In the Arena
Parting thoughts from the priest of the public square.
Jul 20, 2009, Vol. 14, No. 41 • By RYAN T. ANDERSON
Yet, for all his defenses of reason, Neuhaus seems at times to pay mere lip service to the natural law tradition. Never does he discuss any natural law theories or consider the work of any academic natural law philosopher. Glosses on C. S. Lewis are all we're offered. Repeatedly Neuhaus decries the "practical or methodological atheism" of acting as if God's existence were a myth, irrelevant to public life. He thinks practical theism more reasonable--and more democratic, given popular views. But he fails to tell us what theology's discussion of ultimate matters adds to discussions of political penultimates if reason is (as he insists) capable of discerning how we ought to order our lives.
Consider Neuhaus's canticle to human dignity. What is gained, politically, by grounding human dignity in the image of God? Modern bioethics requires us to determine what is made in the image of God (a body, a soul, a composite?); how we know (for the Bible doesn't tell us so); and when human persons begin (at conception, when the first rational thought or free choice is made, or sometime in between?). The biblical injunction against killing won't help here, for what we need to know is precisely when this commandment applies.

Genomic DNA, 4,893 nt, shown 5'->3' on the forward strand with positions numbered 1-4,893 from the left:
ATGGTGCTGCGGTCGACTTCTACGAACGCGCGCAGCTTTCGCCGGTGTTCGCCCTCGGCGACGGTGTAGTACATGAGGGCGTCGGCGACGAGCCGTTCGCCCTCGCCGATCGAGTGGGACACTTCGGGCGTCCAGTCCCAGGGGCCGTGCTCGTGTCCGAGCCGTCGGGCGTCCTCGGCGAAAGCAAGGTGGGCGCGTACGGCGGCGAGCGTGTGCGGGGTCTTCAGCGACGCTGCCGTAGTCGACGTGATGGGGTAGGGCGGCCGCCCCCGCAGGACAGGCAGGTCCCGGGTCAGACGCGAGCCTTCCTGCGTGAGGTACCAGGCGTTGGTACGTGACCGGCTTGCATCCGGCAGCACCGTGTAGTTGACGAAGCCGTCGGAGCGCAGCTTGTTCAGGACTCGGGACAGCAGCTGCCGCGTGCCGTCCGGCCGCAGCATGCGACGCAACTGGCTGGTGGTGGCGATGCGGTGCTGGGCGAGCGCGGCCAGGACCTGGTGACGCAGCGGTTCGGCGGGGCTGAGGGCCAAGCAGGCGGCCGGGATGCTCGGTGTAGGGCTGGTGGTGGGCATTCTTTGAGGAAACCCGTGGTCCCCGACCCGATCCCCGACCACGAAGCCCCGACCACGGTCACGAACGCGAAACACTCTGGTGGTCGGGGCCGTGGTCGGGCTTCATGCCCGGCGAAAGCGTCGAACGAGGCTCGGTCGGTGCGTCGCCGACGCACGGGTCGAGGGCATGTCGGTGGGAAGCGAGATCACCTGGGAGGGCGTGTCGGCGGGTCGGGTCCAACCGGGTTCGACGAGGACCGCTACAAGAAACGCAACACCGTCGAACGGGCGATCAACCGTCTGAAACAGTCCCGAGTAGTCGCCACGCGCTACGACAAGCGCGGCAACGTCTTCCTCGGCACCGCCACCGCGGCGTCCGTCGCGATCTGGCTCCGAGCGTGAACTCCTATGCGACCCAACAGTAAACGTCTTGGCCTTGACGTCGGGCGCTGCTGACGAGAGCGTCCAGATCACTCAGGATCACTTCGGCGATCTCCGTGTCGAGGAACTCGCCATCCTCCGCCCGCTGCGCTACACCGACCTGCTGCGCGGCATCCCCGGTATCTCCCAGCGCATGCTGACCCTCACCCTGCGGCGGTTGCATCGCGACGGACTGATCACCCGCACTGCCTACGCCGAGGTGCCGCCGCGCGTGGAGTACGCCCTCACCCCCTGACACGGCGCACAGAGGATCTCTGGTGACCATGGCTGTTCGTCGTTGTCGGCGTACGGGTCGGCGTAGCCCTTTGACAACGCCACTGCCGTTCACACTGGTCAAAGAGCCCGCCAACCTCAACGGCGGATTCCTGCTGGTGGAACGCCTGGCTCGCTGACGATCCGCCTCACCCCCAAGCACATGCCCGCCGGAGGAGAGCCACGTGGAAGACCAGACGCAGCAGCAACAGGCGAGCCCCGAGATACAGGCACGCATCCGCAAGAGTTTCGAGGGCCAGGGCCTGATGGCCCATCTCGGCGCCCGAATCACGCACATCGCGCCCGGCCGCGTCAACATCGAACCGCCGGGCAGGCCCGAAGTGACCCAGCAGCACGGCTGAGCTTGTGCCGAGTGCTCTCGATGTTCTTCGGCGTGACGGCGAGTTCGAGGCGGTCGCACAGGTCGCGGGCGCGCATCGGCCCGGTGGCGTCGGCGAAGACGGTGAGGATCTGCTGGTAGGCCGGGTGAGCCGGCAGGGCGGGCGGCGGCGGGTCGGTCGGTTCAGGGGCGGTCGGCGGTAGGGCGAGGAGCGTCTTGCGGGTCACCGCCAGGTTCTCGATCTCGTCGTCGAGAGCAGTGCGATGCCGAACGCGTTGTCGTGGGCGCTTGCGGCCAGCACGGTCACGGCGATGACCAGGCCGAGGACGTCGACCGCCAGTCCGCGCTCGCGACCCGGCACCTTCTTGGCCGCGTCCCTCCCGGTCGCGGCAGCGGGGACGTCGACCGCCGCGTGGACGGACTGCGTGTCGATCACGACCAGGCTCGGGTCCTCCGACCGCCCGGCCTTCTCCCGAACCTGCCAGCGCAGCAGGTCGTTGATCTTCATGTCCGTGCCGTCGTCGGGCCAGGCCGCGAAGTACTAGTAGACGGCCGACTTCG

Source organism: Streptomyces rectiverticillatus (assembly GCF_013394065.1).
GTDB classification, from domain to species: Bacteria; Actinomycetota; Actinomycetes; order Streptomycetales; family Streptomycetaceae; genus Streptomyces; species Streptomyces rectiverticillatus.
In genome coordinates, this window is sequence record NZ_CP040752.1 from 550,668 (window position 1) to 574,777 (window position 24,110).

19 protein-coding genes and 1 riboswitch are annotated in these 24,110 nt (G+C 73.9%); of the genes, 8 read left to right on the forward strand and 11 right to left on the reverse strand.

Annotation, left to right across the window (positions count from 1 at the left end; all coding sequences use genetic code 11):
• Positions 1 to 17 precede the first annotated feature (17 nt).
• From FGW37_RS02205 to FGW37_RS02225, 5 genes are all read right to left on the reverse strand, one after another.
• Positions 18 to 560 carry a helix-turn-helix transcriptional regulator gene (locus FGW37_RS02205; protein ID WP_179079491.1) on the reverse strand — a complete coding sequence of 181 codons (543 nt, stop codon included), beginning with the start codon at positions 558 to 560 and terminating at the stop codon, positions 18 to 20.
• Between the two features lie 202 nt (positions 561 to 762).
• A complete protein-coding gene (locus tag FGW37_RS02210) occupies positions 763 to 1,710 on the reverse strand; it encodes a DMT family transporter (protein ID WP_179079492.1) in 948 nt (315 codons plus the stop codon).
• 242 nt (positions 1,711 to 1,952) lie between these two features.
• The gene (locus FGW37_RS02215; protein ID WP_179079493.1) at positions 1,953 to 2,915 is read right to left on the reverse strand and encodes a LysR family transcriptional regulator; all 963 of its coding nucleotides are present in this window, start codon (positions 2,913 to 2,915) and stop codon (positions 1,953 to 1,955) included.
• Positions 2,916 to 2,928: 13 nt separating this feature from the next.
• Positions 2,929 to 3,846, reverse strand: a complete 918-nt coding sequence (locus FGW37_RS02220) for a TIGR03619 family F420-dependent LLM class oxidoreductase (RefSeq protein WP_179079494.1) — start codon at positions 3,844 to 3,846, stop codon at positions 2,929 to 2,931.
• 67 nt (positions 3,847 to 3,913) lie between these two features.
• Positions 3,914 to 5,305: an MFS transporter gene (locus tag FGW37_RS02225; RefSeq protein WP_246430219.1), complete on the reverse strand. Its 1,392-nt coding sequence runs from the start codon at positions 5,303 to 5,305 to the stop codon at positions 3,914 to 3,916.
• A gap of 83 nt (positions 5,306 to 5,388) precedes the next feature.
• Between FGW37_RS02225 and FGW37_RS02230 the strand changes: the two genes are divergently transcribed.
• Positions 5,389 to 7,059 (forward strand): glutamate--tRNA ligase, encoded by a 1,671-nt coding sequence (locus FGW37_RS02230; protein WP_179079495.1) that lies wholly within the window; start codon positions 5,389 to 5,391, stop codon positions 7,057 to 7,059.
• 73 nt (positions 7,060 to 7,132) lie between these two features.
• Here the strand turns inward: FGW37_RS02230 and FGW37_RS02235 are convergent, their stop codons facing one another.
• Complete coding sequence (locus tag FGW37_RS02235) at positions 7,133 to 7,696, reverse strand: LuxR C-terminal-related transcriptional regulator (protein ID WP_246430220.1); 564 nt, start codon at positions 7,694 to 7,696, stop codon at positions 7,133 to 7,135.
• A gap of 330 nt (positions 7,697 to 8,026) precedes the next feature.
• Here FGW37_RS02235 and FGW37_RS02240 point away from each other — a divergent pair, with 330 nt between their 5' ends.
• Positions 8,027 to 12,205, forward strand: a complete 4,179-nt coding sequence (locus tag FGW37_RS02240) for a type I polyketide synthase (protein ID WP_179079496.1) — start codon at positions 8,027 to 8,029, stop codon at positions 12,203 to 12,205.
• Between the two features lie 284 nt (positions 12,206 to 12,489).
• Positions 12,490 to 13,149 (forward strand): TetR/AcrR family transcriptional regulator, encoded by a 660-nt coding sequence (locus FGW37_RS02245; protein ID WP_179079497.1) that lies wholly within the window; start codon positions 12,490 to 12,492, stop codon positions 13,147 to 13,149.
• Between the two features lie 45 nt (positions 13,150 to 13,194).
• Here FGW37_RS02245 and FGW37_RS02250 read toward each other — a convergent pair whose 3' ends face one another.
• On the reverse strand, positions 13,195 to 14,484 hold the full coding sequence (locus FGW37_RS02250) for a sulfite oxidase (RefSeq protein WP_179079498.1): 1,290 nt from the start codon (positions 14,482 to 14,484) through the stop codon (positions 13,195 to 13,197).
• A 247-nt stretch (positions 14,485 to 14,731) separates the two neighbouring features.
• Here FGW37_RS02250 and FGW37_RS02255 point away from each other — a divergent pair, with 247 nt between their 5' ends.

Most Americans accept Neuhaus's basic conviction about human dignity; what they need are reasons why this applies "even" to embryos and cases like Terri Schiavo's.
Several times Neuhaus describes the conclusions of natural law philosophy as "common sense," but what might have been common sense for his generation is not for mine. And on radically new ethical issues, common sense is running out. Reasons must be given, and they will come from moral philosophy before being incorporated into a theological framework. We need an evaluation of a biotechnology's relationship to our humanity before any discussion of biotech and theology is even possible. Sadly, Neuhaus showed little concern in this volume for thinking through these questions, and he hasn't provided the reasons we really need.
Still, American Babylon remains an important book at a critical moment in history. Admirers of Barack Obama would do well to consider Neuhaus's final arguments, especially his concluding chapter, "Hope and Hopelessness." To be human is to live in hope, he argues; hopelessness is existentially unsustainable. But where we place our hope makes all the difference. In his last passionate apologetic, Neuhaus insists that the most reasonable and hopeful choice is the act of faith in Jesus Christ, which assures us that life here and now really matters because it is the prolepsis of the life that is to come, the life of final tranquility in the City of God.
Ryan T. Anderson, editor of Public